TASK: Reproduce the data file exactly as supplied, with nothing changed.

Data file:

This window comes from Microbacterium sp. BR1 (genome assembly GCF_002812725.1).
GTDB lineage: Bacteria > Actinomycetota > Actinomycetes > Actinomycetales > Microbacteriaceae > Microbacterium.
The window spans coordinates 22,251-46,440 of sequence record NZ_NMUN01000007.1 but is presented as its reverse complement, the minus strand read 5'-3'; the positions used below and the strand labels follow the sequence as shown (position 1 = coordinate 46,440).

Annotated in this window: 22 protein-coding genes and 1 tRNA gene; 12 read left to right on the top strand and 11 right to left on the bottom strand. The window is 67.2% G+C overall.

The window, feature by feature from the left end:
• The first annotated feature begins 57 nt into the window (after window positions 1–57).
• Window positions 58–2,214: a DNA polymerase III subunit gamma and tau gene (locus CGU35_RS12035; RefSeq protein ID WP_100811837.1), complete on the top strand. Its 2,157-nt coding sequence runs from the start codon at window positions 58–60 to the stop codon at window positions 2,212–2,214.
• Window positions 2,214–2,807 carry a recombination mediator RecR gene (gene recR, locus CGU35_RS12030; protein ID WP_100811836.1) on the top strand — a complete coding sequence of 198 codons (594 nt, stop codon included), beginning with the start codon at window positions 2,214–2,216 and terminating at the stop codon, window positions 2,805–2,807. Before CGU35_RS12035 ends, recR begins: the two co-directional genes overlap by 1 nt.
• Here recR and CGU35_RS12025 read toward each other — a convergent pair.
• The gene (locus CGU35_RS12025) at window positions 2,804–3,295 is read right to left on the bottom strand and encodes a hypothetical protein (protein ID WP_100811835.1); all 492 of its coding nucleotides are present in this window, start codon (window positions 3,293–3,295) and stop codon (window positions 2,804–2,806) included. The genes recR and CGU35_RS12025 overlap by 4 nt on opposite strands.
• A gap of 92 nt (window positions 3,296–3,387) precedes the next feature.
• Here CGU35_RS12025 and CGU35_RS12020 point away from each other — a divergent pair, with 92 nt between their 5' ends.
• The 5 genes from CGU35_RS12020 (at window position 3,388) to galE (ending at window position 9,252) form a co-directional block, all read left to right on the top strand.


This window comes from Microbacterium sp. BR1 (genome assembly GCF_002812725.1).
GTDB lineage: Bacteria > Actinomycetota > Actinomycetes > Actinomycetales > Microbacteriaceae > Microbacterium.
The window spans coordinates 22,251-46,440 of sequence record NZ_NMUN01000007.1 but is presented as its reverse complement, the minus strand read 5'-3'; the positions used below and the strand labels follow the sequence as shown (position 1 = coordinate 46,440).

Annotated in this window: 22 protein-coding genes and 1 tRNA gene; 12 read left to right on the top strand and 11 right to left on the bottom strand. The window is 67.2% G+C overall.

The window, feature by feature from the left end:
• The first annotated feature begins 57 nt into the window (after window positions 1–57).
• Window positions 58–2,214: a DNA polymerase III subunit gamma and tau gene (locus CGU35_RS12035; RefSeq protein ID WP_100811837.1), complete on the top strand. Its 2,157-nt coding sequence runs from the start codon at window positions 58–60 to the stop codon at window positions 2,212–2,214.
• Window positions 2,214–2,807 carry a recombination mediator RecR gene (gene recR, locus CGU35_RS12030; protein ID WP_100811836.1) on the top strand — a complete coding sequence of 198 codons (594 nt, stop codon included), beginning with the start codon at window positions 2,214–2,216 and terminating at the stop codon, window positions 2,805–2,807. Before CGU35_RS12035 ends, recR begins: the two co-directional genes overlap by 1 nt.
• Here recR and CGU35_RS12025 read toward each other — a convergent pair.
• The gene (locus CGU35_RS12025) at window positions 2,804–3,295 is read right to left on the bottom strand and encodes a hypothetical protein (protein ID WP_100811835.1); all 492 of its coding nucleotides are present in this window, start codon (window positions 3,293–3,295) and stop codon (window positions 2,804–2,806) included. The genes recR and CGU35_RS12025 overlap by 4 nt on opposite strands.
• A gap of 92 nt (window positions 3,296–3,387) precedes the next feature.
• Here CGU35_RS12025 and CGU35_RS12020 point away from each other — a divergent pair, with 92 nt between their 5' ends.
• The 5 genes from CGU35_RS12020 (at window position 3,388) to galE (ending at window position 9,252) form a co-directional block, all read left to right on the top strand.